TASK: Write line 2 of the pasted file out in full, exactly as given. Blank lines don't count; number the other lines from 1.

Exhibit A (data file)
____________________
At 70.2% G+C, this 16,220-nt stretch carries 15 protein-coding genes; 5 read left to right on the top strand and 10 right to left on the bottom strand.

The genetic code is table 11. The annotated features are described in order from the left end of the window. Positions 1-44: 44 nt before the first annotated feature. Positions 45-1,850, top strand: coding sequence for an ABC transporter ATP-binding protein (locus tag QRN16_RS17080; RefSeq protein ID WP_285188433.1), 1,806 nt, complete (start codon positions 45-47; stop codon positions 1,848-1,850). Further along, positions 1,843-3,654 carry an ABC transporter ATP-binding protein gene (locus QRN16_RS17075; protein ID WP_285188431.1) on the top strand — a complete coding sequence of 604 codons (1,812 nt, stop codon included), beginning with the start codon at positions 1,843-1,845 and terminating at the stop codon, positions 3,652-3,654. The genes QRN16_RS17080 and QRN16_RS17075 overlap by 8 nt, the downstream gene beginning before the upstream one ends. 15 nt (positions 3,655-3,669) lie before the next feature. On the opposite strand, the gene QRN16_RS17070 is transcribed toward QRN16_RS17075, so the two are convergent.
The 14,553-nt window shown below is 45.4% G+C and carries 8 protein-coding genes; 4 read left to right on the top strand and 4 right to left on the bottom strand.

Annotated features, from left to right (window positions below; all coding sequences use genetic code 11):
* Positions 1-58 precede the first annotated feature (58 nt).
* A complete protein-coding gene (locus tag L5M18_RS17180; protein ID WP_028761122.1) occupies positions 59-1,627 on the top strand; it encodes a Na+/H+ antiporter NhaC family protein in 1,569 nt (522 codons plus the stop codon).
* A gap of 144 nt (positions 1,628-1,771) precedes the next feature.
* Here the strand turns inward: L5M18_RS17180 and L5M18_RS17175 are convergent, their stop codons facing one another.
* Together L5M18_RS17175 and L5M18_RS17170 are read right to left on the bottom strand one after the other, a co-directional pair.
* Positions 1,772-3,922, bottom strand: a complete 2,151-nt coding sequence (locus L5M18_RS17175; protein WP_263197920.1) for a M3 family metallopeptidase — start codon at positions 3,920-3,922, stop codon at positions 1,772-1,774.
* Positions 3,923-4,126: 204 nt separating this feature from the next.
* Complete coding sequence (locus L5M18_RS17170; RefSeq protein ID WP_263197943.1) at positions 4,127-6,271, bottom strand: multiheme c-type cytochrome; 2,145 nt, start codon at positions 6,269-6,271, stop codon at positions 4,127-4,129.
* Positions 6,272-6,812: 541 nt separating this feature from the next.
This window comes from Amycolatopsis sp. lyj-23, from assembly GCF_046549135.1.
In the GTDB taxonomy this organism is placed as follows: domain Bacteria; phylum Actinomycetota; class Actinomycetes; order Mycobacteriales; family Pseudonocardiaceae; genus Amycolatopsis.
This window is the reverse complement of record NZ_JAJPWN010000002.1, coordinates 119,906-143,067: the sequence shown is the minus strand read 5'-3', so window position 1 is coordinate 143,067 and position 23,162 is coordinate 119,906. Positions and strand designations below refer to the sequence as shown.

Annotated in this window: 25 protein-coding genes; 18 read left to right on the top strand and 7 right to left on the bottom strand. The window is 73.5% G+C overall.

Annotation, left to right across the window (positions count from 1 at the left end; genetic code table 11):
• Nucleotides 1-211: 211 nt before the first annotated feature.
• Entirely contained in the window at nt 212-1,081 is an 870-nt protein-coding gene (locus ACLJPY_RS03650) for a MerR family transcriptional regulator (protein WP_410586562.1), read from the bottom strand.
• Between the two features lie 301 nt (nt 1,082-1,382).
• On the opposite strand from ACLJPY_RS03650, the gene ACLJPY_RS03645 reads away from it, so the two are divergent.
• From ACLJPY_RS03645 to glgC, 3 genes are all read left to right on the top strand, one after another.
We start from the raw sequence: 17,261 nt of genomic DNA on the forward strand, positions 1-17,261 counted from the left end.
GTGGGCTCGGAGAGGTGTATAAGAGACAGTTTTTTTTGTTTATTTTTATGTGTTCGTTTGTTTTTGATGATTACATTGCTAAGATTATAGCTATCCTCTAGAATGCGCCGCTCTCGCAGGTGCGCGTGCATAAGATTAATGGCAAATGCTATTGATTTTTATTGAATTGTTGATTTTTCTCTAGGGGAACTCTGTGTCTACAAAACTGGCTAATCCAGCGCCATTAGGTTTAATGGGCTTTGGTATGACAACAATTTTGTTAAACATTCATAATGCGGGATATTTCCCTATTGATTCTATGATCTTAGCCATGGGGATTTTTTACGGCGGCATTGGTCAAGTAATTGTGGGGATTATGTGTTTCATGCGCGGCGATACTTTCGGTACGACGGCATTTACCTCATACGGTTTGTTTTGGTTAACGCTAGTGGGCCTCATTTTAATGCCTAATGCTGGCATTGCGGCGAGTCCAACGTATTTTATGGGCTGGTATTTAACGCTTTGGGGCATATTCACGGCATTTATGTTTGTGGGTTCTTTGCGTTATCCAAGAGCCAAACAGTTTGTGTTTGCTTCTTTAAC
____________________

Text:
The genetic code is table 11. The annotated features are described in order from the left end of the window. Positions 1-44: 44 nt before the first annotated feature. Positions 45-1,850, top strand: coding sequence for an ABC transporter ATP-binding protein (locus tag QRN16_RS17080; RefSeq protein ID WP_285188433.1), 1,806 nt, complete (start codon positions 45-47; stop codon positions 1,848-1,850). Further along, positions 1,843-3,654 carry an ABC transporter ATP-binding protein gene (locus QRN16_RS17075; protein ID WP_285188431.1) on the top strand — a complete coding sequence of 604 codons (1,812 nt, stop codon included), beginning with the start codon at positions 1,843-1,845 and terminating at the stop codon, positions 3,652-3,654. The genes QRN16_RS17080 and QRN16_RS17075 overlap by 8 nt, the downstream gene beginning before the upstream one ends. 15 nt (positions 3,655-3,669) lie before the next feature. On the opposite strand, the gene QRN16_RS17070 is transcribed toward QRN16_RS17075, so the two are convergent.